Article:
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Programming learning benefits

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This page lists benefits of learning the subject programming. In other words, it tries to answer the question Why should I learn programming? |See all pages on the benefits of learning specific subjects

The following are some general benefits of learning programming:

  1. Jobs that require programming: Learning programming opens the route to a number of jobs that require and rely upon programming skills, particularly jobs at software companies. In addition, research jobs in many areas of the mathematical, natural, and social sciences require some programming, though they may fall in category (2).
  2. Jobs that benefit from the ability to maintain and diagnose code: Some jobs do not directly require people ot write code from scratch, but they still rely on people running existing code. The ability to understand the code can help with maintaining and improving it from time to time to tweak it better to changing needs. For instance, trading and investment companies often rely on in-house software to carry out their job. The software may be tweaked occasionally when the trading strategies are modified. Being able to do this oneself can reduce the cost and hassle of outsourcing.
  3. Better understanding of computers and their operation: Computers are used for a wide variety of purposes. Even people who do not write code need to work with computers. Having a sense for how computers "think" and how to "communicate" with them, best acquired through programming, can help in other contexts.
  4. Better general understanding of modeling behavior and practice at logical thinking

In addition to the material below, see also the "Benefits of learning programming" section of Quora questions about learning programming.

Jobs that require programming

Software engineering jobs

Leading technology companies have a number of jobs for software programmers. In addition, there are many lower-end software engineering jobs for people who work on backends for commercial systems.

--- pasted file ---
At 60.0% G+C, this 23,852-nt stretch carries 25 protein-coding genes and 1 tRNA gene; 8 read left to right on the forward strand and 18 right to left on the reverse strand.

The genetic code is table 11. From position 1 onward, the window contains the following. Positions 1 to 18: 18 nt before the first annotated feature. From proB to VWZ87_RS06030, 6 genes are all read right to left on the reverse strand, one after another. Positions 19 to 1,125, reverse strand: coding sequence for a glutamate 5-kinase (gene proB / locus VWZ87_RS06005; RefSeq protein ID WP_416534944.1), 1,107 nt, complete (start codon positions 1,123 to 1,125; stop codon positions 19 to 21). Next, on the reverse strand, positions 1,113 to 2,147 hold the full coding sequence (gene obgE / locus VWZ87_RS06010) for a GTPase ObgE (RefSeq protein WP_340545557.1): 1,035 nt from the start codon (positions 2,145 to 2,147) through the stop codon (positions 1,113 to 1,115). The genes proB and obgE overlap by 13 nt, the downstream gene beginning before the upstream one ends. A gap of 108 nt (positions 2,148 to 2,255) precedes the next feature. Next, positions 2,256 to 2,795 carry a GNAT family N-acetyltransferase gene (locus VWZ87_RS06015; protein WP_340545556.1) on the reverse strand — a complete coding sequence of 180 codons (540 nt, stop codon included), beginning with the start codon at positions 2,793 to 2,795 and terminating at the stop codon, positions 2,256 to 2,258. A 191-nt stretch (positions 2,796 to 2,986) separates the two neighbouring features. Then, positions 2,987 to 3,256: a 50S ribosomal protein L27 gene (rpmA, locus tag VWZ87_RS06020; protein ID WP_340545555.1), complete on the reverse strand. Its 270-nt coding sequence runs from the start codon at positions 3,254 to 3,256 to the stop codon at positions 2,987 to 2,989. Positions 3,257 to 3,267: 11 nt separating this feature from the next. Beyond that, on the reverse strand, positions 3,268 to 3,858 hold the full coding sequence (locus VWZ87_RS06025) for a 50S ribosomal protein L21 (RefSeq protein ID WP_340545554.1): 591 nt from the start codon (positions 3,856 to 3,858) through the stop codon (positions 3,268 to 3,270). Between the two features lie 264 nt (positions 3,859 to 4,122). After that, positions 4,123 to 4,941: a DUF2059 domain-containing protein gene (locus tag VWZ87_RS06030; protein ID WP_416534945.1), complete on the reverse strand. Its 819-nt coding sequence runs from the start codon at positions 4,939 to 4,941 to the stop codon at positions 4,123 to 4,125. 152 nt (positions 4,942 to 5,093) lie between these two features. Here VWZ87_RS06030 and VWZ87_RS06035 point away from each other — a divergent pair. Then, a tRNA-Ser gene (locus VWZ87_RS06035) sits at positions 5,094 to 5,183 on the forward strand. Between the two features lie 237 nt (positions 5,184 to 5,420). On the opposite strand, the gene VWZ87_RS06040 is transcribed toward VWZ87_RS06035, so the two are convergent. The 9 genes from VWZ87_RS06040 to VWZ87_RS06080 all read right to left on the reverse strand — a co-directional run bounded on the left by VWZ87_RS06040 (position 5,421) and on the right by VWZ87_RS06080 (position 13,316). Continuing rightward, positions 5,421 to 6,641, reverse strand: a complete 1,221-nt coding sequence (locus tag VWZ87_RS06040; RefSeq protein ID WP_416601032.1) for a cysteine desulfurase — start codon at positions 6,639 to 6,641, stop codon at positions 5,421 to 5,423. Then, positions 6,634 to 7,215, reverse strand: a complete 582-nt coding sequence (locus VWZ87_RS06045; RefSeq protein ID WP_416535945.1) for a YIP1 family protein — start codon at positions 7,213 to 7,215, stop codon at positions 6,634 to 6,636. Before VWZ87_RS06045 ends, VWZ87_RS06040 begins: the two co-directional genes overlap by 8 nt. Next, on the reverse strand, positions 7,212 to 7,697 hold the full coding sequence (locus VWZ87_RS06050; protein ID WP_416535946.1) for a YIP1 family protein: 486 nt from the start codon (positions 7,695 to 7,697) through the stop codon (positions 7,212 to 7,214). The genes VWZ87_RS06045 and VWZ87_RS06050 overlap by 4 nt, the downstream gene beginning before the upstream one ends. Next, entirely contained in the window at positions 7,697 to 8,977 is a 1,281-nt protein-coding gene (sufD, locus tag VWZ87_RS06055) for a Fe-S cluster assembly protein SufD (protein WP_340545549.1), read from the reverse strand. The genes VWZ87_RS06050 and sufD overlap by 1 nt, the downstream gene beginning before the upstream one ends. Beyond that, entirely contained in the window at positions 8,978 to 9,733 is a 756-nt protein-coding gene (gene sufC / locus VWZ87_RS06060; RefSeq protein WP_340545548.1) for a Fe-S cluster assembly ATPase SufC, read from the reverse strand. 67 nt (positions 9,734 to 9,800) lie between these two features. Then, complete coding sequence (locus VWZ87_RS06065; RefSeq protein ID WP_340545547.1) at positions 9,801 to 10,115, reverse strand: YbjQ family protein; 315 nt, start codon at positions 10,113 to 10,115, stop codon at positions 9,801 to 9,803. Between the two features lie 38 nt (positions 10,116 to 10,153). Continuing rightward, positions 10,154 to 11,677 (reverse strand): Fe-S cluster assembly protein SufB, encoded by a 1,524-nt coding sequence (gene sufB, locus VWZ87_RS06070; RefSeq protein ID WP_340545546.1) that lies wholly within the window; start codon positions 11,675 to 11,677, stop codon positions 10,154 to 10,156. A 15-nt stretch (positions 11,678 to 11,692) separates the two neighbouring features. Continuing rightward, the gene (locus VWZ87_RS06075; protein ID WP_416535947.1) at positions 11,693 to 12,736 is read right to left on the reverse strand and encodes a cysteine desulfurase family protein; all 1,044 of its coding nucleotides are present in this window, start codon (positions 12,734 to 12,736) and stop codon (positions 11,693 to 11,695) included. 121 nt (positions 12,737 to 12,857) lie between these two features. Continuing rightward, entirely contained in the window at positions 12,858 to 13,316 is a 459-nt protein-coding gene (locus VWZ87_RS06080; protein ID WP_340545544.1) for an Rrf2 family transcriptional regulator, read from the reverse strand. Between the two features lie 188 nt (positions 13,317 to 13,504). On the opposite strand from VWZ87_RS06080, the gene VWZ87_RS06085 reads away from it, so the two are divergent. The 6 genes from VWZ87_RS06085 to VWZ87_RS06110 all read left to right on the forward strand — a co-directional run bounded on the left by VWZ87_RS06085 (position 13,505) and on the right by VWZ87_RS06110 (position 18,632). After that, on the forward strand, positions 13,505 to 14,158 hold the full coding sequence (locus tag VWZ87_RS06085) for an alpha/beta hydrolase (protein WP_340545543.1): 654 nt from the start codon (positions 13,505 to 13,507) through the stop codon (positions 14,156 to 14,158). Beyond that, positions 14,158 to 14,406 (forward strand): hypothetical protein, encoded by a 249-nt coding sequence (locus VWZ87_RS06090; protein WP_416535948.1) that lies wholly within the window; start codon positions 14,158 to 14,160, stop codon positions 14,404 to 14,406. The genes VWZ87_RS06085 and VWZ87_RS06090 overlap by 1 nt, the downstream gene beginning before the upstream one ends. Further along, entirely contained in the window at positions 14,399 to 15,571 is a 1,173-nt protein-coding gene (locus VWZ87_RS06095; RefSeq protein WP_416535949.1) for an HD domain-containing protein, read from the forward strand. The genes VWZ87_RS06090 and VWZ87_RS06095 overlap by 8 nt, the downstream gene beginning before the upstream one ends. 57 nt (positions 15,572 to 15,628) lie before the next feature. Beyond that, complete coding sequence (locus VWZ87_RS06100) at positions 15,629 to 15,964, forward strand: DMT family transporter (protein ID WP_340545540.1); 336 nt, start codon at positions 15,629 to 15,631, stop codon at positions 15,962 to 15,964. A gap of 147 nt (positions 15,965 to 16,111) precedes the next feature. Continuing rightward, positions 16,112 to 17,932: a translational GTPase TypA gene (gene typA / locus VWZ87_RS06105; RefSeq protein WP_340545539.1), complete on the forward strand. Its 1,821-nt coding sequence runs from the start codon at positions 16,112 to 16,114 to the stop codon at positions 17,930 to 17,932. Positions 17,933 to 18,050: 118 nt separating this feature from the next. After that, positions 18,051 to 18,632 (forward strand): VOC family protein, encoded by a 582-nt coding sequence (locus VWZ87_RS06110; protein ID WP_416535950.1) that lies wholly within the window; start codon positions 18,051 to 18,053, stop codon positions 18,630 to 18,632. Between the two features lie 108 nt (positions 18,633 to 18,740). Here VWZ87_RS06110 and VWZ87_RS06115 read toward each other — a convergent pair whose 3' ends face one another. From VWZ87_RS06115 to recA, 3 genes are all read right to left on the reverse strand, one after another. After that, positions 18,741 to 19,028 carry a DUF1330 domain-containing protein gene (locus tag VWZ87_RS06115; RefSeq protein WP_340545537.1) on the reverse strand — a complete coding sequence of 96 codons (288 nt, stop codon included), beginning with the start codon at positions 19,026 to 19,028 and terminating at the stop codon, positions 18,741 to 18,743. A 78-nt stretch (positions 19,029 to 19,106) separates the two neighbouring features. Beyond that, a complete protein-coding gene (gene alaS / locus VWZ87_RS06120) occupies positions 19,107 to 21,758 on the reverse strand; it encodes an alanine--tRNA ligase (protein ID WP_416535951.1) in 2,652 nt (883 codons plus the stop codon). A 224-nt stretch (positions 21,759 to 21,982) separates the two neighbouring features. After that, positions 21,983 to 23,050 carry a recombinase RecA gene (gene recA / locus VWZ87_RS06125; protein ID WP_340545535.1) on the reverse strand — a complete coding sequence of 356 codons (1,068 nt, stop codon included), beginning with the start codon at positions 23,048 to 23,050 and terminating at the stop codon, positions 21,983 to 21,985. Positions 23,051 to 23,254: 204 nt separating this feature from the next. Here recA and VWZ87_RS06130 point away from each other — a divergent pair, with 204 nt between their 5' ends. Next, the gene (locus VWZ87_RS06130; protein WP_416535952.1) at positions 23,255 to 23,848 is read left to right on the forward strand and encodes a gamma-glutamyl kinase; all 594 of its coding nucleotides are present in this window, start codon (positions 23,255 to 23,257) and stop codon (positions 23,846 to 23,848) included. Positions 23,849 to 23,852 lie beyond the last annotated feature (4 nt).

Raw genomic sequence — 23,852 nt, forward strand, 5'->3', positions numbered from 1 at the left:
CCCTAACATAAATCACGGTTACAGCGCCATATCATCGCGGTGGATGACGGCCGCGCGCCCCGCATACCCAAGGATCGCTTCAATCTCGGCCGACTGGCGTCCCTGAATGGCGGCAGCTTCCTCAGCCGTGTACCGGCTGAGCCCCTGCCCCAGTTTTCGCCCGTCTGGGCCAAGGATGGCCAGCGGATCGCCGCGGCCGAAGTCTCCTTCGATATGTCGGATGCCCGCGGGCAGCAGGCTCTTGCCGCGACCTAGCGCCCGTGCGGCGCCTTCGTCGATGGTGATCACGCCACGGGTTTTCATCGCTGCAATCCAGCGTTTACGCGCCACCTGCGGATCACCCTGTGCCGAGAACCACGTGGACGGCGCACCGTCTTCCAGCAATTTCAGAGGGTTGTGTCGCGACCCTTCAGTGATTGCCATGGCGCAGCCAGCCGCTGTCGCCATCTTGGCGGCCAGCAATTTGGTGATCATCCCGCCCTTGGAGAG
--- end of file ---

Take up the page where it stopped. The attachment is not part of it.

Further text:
Jobs that require skills sufficient to maintain and tweak existing code


  • Financial trading firms often rely on their own proprietary trading algorithms maintained using a codebase. Workers need to be fluent with the codebase and capable of making tweaks to the algorithms used. See the answers to this Quora question for more information.

Better understanding of computers and their operation

Many people who do not think of themselves as "programmers" do need to do some level of programming -- whether it's customizing the settings on their phone or computer, setting up an Excel macro to create company sales charts periodically, creating a website using an off-the-shelf solution such as WordPress, or providing complicated instructions for a tricky photocopying job. As more and more tasks get partially automated, the scope for tasks within one's personal and work life that use such rudimentary programming skills will increase. In addition, even though actual code is likely to be written by professional coders, having the ability to maintain a codebase and understand how it works to the point that small errors can be debugged might be skills that it would be useful even for non-coders to have. The programming mentality, where one thinks in terms of how the system would process instructions, is very useful.

There is considerable debate regarding the extent to which formal knowledge of full-fledged programming languages is necessary to acquire the right programming mentality for most people. If you will work in a cognitively demanding occupation, however, the level is likely to be quite high, and learning a programming language is probably desirable. This is a strong argument in favor of learning programming.

Better general undestanding of modeling behavior and practice at logical thinking

Mathematicians, engineers, and inventors may benefit from learning programming, even if they don't use it, because it forces them to think logically and model the beahvior of systems.

External links